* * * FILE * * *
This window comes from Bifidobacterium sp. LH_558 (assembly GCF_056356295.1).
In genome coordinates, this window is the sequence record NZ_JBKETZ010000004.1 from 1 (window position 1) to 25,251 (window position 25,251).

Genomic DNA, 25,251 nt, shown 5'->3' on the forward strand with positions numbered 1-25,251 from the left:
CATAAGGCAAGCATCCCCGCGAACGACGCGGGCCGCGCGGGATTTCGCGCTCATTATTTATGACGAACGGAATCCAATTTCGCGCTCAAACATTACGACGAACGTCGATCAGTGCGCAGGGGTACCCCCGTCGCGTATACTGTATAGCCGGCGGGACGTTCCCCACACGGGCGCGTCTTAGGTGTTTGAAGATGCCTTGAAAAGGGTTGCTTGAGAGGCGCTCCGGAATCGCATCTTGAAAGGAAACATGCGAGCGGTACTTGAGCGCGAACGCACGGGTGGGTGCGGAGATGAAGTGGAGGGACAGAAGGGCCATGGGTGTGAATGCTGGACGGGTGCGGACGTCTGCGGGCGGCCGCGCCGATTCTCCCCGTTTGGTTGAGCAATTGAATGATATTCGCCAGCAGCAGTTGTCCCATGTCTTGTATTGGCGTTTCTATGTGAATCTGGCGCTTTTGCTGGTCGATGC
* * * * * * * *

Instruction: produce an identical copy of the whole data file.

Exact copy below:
This window comes from Bifidobacterium sp. LH_558 (assembly GCF_056356295.1).
In genome coordinates, this window is the sequence record NZ_JBKETZ010000004.1 from 1 (window position 1) to 25,251 (window position 25,251).

Genomic DNA, 25,251 nt, shown 5'->3' on the forward strand with positions numbered 1-25,251 from the left:
CATAAGGCAAGCATCCCCGCGAACGACGCGGGCCGCGCGGGATTTCGCGCTCATTATTTATGACGAACGGAATCCAATTTCGCGCTCAAACATTACGACGAACGTCGATCAGTGCGCAGGGGTACCCCCGTCGCGTATACTGTATAGCCGGCGGGACGTTCCCCACACGGGCGCGTCTTAGGTGTTTGAAGATGCCTTGAAAAGGGTTGCTTGAGAGGCGCTCCGGAATCGCATCTTGAAAGGAAACATGCGAGCGGTACTTGAGCGCGAACGCACGGGTGGGTGCGGAGATGAAGTGGAGGGACAGAAGGGCCATGGGTGTGAATGCTGGACGGGTGCGGACGTCTGCGGGCGGCCGCGCCGATTCTCCCCGTTTGGTTGAGCAATTGAATGATATTCGCCAGCAGCAGTTGTCCCATGTCTTGTATTGGCGTTTCTATGTGAATCTGGCGCTTTTGCTGGTCGATGC